Former Florida Governor – and likely soon-to-be candidate for the Republican presidential nomination – Jeb Bush (R) visited Puerto Rico to express his continued support for statehood and to participate in a town hall with the Puerto Rico Republican Party.
While the island is not a major player in presidential politics, no politician knows the deep ties the U.S. territory shares with Florida better than the state’s 43rd governor.
In fact, during both his gubernatorial contests, Governor Bush won a plurality of the Central Florida Puerto Rican vote. Florida, and specifically the Central Florida region, is home to a rapidly growing Puerto Rican population – and they will vote. There are currently almost 1 million Puerto Ricans living in Florida, with roughly half residing in Central Florida.
Because of the ever-increasing Puerto Rican population, a poll was conducted among Puerto Ricans living in Central Florida to try and identify political views and issues of importance to the Puerto Rican community in Central Florida. The Puerto Rico Report covered the poll, which was released prior to the 2014 mid-term election. The poll found that 64% of respondents want statehood for the U.S. territory, and 81% of respondents would be “proud” if Puerto Rico were to become the 51st state.
The poll also included favorability rankings of several current and former Florida elected officials, with former Governor Bush among them. Bush left elected office on January 2, 2007 after two terms as Florida’s governor, yet he still remains the most popular Florida politician of either party, current or former, among Puerto Rican voters.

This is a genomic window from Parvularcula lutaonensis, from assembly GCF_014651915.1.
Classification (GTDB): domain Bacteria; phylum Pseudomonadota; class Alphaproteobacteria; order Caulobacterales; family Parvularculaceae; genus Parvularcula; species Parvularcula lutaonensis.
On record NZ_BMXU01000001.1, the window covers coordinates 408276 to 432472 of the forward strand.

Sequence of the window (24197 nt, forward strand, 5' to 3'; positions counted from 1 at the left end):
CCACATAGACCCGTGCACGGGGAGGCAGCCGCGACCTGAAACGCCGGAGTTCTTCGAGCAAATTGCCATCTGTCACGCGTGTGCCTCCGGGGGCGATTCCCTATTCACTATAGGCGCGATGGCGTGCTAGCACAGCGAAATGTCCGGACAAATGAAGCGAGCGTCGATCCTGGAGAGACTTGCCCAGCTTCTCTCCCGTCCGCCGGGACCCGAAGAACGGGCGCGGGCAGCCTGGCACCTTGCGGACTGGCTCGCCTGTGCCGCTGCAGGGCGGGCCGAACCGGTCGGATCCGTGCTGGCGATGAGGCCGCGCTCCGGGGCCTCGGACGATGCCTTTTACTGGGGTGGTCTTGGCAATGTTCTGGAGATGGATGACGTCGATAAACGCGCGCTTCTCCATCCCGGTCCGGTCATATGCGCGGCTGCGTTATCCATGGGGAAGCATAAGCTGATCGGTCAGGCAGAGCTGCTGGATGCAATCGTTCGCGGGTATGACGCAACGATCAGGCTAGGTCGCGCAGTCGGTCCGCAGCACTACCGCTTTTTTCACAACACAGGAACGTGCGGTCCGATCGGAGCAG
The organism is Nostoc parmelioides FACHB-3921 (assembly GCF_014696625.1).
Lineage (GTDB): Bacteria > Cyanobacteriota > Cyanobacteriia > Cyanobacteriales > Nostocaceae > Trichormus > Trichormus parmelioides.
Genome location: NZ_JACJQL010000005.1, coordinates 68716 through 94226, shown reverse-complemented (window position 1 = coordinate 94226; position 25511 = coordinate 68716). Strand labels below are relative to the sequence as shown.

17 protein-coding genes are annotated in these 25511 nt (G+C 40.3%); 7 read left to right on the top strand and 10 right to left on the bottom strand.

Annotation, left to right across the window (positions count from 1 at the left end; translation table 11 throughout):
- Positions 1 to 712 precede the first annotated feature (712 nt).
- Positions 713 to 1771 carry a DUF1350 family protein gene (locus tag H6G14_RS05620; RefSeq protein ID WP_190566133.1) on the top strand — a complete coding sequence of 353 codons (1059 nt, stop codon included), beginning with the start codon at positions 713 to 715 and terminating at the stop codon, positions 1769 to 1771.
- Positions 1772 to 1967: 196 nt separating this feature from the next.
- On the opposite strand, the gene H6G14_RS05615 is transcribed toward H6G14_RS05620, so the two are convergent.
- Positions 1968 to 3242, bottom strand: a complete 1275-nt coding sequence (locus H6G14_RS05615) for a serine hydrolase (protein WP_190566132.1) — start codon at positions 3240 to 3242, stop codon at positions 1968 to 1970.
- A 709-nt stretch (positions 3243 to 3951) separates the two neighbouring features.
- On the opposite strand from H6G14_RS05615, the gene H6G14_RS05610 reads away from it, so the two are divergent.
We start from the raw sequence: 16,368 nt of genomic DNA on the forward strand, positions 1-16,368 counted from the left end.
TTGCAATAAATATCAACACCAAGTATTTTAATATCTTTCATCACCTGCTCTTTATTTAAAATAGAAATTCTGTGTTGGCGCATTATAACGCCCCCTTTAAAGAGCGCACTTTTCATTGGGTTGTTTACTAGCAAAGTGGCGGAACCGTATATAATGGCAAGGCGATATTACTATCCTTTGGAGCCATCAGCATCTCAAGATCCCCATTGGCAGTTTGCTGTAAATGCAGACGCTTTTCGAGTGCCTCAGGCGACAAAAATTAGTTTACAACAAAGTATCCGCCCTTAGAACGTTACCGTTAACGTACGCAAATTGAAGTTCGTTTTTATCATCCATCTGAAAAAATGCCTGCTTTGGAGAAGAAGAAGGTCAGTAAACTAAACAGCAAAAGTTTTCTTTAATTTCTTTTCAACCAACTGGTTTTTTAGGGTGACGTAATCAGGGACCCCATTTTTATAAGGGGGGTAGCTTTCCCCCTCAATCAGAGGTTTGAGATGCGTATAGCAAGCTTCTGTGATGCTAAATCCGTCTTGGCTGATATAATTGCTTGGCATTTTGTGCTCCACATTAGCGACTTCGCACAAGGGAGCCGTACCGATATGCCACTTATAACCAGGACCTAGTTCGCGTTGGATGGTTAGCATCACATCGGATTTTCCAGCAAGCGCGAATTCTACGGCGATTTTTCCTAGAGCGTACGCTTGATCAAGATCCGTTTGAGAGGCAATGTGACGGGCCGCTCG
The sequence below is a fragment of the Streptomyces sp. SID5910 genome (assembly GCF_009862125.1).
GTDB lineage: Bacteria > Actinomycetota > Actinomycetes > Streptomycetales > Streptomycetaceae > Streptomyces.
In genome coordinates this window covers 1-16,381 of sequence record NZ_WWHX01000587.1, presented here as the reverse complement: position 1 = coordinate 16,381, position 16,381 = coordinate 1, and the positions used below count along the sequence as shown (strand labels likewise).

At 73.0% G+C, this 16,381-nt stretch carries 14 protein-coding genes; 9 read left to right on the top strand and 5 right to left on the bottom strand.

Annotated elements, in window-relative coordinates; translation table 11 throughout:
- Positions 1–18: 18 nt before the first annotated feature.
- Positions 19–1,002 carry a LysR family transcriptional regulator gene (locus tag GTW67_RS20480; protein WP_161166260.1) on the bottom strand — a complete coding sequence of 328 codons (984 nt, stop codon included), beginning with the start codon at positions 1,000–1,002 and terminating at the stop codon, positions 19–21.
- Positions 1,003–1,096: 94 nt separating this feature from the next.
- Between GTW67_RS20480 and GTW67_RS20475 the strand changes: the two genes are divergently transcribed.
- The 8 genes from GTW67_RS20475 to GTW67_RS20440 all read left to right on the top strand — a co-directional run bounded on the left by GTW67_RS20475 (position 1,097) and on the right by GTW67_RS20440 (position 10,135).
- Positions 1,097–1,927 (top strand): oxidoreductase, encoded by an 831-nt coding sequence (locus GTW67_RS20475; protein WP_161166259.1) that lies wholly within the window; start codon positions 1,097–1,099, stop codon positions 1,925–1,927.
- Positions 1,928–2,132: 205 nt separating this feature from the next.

Bush’s favorability among Puerto Ricans residing in Central Florida should not come as a surprise to most, as his ties to the island date back to 1980. The former governor ran his father George H. W. Bush’s presidential primary campaign in Puerto Rico, where the 41st president won the primary that assisted in his eventual nomination as Ronald Reagan’s running mate.
Governor Bush’s campaigning in Puerto Rico for his father provided him an opportunity to work closely with political officials on the island and to get to know the Puerto Rican community, which served him well when he returned to Florida and eventually began his own political career.
While most Puerto Ricans living in Central Florida are registered Democrats, the poll found that they identify as conservatives and history, including both of Bush’s gubernatorial runs, demonstrates they will vote for Republicans.
It has been said that the Puerto Rican vote is the swing vote in the swing state of Florida. Bush’s visit to the territory of Puerto Rico, even before declaring his candidacy for president, is in essence an affirmation of the Puerto Rican swing vote in Florida. Governor Bush understands the importance of widening the GOP base to include the Hispanic electorate in order to win the White House.
The former governor’s continued support for Puerto Rican statehood garnered support on the island, but he is surely hoping that his message will reverberate to the large Puerto Rican population in Florida and other states with a sizeable Puerto Rican presence, such as Connecticut, Illinois, New Jersey, New York, and Pennsylvania – all of which will be holding primary contests for the 2016 presidential election.